"So I am to welcome scholars and teachers to this place?" Genghis said. "Will you fight with scrolls?"
The messenger colored as the men in the ger chuckled. "There are four thousand warriors also, my lord. They will follow Barchuk wherever he leads them."
"They will follow me, or they will be left as flesh on the grass," Genghis replied.
For a moment, the messenger could only stare, but then he dropped his eyes to the polished wooden floor and remained silent.
Genghis stifled his irritation. "You have not said when they will come, these Uighur scholars," he said.
"They could be only days behind me, lord. I left three moons ago and they were almost ready to leave. It cannot be long now, if you will have patience."
"For four thousand, I will wait," Genghis said softly, thinking. "You know the Chin writing?"
"I do not have my letters, lord. My khan can read their words."
"Do these scrolls say how to take a city made of stone?"
The messenger hesitated as he felt the sharp interest of the men around him.
"I have not heard of anything like that, lord. The Chin write about philosophy, the words of the Buddha, Confucius, and Lao Tzu. They do not write of war, or if they do, they have not allowed us to see those scrolls."
"Then they are of no use to me," Genghis snapped. "Get yourself a meal and be careful not to start a fight with your boasting. I will judge the Uighurs when they finally arrive."
The messenger bowed low before leaving the ger, taking a relieved breath as soon as he was out of the smoky atmosphere. Once more he wondered if his khan understood what he had promised with his words. The Uighur ruled themselves no longer.
Looking around at the vast encampment, the messenger saw twinkling lights for miles. At a word from the man he had met, they could be sent in any direction. Perhaps the khan of the Uighurs had not had a choice.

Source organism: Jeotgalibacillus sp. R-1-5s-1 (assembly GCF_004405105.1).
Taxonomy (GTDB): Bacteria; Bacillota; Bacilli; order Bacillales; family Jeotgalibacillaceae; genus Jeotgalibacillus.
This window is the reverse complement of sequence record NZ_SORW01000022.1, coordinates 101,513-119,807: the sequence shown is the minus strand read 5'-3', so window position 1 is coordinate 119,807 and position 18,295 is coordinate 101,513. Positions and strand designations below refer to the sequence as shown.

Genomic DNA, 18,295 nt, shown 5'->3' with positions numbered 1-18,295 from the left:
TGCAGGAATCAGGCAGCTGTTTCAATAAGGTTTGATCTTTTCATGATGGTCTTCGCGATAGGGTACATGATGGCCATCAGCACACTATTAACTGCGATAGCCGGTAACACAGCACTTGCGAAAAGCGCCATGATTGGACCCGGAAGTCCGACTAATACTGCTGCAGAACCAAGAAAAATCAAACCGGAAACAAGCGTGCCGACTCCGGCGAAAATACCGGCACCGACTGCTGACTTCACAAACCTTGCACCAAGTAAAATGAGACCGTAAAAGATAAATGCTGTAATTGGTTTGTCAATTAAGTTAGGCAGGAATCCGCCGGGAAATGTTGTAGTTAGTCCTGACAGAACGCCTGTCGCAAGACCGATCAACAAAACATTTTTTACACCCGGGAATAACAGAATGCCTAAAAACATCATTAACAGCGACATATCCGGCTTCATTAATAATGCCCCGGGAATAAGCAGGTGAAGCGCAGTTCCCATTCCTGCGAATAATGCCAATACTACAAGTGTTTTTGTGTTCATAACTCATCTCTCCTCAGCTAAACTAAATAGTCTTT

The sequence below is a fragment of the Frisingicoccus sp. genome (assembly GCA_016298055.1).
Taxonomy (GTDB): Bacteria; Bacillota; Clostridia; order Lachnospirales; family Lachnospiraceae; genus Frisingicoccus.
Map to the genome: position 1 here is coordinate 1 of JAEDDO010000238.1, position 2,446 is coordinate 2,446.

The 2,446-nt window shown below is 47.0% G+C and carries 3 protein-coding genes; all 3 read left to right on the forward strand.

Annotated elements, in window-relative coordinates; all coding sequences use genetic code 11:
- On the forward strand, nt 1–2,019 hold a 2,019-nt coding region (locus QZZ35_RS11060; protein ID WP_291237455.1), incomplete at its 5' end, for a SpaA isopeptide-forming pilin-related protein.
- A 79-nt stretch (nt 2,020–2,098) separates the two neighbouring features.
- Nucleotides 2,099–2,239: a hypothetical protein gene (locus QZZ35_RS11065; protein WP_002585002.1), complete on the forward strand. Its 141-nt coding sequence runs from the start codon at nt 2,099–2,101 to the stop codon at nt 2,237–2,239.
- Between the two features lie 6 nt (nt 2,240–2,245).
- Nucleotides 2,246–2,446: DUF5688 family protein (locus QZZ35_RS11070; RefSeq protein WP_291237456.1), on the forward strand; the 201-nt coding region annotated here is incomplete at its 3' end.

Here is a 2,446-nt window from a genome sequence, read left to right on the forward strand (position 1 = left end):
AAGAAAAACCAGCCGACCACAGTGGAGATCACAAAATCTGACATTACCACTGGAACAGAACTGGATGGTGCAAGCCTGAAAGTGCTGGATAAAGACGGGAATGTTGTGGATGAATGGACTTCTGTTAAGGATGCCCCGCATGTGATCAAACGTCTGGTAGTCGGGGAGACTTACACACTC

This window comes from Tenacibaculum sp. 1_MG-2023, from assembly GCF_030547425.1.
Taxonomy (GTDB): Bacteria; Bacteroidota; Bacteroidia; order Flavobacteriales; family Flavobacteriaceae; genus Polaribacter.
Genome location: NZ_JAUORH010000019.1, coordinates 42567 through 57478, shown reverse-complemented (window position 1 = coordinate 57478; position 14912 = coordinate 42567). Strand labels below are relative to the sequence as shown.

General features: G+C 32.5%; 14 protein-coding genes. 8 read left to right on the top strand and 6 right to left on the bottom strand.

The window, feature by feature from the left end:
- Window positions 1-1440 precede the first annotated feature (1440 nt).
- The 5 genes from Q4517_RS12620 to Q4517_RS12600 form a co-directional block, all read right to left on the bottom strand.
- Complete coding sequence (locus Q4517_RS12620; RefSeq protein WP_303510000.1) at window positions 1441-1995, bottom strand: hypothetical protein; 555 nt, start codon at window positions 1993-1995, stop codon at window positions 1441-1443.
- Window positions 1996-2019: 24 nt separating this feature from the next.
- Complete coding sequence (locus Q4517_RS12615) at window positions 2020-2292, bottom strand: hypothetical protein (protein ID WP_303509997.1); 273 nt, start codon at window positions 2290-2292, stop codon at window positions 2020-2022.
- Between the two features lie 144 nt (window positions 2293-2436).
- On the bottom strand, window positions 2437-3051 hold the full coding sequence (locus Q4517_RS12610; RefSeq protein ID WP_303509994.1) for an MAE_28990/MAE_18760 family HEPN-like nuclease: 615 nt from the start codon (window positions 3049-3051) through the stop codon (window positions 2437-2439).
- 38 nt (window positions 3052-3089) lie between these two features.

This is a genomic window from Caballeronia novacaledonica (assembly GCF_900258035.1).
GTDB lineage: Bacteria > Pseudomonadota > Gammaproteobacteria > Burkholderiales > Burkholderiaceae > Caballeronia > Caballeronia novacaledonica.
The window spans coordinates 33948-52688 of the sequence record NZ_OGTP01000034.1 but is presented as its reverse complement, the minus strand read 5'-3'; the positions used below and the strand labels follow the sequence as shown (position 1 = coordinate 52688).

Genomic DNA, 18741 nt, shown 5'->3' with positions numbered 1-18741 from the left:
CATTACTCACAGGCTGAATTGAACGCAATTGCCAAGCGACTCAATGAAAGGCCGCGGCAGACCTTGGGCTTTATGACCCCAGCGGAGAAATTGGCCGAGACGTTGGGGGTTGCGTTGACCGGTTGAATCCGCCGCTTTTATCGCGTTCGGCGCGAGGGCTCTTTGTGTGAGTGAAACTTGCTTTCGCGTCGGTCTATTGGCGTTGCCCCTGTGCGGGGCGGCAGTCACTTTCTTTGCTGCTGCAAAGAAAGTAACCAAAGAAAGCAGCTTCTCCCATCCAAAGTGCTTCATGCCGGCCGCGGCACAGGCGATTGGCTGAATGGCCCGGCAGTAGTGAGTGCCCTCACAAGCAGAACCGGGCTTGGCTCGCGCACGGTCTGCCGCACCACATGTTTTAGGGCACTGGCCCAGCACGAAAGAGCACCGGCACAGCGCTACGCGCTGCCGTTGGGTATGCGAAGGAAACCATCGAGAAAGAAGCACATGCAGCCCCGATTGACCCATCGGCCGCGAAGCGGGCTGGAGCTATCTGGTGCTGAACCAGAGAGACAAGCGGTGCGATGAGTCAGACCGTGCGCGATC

Hoelun dipped her cloth into a bucket and laid it on her son's brow. Temuge had always been weaker than his brothers, and it seemed an added burden that he fell sick more than Khasar or Kachiun, or Temujin himself. She smiled wryly at the thought that she must now call her son "Genghis." It meant the ocean and was a beautiful word twisted beyond its usual meaning by his ambition. He who had never seen the sea in his twenty-six years of life. Not that she had herself, of course.
Temuge stirred in his sleep, wincing as she probed his stomach with her fingers.
"He is quiet now. Perhaps I will leave for a time," Borte said. Hoelun glanced coldly at the woman Temujin had taken as a wife. Borte had given him four perfect sons and for a time Hoelun had thought they would be as sisters, or at least friends. The younger woman had once been full of life and excitement, but events had twisted her somewhere deep, where it could not be seen. Hoelun knew the way Temujin looked at the eldest boy. He did not play with little Jochi and all but ignored him. Borte had fought against the mistrust, but it had grown between them like an iron wedge into strong wood. It did not help that his three other boys had all inherited the yellow eyes of his line. Jochi's were a dark brown, as black as his hair in dim light. While Temujin doted on the others, it was Jochi who ran to his mother, unable to understand the coldness in his father's face when he looked at him. Hoelun saw the young woman glance at the door to the ger, no doubt thinking of her sons.